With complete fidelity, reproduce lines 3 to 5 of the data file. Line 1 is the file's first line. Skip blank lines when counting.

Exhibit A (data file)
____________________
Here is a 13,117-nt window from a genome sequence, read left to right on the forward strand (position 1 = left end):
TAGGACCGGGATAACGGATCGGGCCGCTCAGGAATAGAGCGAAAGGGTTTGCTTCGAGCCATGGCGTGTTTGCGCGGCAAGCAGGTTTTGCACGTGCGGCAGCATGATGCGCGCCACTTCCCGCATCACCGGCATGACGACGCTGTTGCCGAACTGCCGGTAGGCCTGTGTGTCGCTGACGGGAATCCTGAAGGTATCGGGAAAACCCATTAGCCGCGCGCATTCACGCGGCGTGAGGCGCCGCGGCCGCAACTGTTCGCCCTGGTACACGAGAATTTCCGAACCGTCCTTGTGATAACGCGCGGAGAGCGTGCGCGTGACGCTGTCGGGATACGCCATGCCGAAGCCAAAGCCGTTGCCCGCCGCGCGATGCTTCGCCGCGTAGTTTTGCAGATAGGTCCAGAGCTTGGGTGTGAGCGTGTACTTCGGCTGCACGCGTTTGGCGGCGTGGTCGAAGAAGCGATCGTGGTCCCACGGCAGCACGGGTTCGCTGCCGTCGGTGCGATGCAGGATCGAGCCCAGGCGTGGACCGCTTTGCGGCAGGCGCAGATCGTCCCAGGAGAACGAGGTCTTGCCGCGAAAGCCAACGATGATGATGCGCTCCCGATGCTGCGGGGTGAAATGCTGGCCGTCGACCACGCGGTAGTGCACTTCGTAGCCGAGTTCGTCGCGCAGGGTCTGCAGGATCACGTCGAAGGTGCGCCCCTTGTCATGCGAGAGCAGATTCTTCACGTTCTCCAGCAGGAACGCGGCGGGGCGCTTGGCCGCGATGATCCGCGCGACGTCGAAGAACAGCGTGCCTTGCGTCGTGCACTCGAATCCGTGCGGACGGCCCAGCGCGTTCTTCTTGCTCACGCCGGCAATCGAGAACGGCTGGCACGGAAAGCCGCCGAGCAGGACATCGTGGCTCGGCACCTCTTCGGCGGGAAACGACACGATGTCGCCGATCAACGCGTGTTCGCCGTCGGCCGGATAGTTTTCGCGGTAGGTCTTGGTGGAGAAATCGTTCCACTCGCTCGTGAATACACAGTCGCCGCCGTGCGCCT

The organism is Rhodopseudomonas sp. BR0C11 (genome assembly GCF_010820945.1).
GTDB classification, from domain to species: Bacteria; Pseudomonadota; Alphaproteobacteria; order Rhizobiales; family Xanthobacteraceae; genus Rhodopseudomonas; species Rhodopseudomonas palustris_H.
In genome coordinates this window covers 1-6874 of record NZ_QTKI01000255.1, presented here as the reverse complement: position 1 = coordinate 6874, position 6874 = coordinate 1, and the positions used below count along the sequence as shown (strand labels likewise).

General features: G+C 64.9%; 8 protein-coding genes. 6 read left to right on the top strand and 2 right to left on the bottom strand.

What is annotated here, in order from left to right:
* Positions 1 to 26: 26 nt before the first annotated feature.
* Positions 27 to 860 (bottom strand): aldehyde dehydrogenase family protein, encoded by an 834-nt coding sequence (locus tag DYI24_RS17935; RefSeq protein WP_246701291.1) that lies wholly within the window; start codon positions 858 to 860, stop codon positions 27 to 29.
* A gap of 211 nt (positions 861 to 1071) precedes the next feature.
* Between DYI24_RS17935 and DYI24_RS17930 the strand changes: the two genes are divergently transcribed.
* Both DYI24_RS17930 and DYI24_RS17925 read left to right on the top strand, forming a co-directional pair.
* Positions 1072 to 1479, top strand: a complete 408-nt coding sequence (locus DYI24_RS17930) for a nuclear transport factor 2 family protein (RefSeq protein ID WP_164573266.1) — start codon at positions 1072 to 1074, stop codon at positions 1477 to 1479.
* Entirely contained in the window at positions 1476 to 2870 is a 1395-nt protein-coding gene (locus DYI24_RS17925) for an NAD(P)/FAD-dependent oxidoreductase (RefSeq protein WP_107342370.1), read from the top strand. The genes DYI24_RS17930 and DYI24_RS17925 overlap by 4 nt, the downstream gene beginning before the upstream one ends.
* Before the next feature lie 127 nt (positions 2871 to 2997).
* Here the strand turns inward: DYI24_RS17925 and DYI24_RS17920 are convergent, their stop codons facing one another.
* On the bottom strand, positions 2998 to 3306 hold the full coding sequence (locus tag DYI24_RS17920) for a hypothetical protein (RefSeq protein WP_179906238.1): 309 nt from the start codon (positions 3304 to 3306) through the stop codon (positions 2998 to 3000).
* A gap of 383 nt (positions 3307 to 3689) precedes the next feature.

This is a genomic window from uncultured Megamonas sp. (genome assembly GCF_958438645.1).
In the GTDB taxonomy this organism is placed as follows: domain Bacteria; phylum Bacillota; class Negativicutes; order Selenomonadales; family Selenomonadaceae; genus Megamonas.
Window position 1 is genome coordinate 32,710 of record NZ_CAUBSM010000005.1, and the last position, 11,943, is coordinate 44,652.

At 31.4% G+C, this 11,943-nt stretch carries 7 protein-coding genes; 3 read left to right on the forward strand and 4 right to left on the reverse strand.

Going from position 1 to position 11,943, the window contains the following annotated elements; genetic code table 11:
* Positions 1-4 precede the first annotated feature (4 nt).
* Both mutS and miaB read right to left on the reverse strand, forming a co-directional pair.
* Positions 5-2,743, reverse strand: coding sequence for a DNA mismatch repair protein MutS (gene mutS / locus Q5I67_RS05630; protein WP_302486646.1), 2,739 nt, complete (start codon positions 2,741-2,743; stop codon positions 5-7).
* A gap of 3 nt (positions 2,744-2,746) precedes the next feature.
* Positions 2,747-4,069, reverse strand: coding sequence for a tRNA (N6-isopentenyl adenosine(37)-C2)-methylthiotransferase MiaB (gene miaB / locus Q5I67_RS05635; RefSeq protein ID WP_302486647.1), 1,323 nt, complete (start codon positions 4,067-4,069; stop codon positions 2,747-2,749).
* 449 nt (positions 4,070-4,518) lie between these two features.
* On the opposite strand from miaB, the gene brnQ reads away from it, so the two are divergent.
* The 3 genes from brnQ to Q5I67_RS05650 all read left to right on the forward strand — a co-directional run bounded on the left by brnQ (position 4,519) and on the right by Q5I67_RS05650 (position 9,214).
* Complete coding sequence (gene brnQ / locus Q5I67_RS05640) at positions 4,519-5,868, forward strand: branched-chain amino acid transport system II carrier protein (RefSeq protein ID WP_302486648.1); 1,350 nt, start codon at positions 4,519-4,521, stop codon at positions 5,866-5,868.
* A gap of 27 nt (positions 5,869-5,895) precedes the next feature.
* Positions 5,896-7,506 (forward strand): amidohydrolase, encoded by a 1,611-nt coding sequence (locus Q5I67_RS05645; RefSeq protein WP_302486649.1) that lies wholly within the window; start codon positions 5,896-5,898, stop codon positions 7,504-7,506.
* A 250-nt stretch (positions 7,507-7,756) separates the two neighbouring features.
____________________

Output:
The organism is Rhodopseudomonas sp. BR0C11 (genome assembly GCF_010820945.1).
GTDB classification, from domain to species: Bacteria; Pseudomonadota; Alphaproteobacteria; order Rhizobiales; family Xanthobacteraceae; genus Rhodopseudomonas; species Rhodopseudomonas palustris_H.
In genome coordinates this window covers 1-6874 of record NZ_QTKI01000255.1, presented here as the reverse complement: position 1 = coordinate 6874, position 6874 = coordinate 1, and the positions used below count along the sequence as shown (strand labels likewise).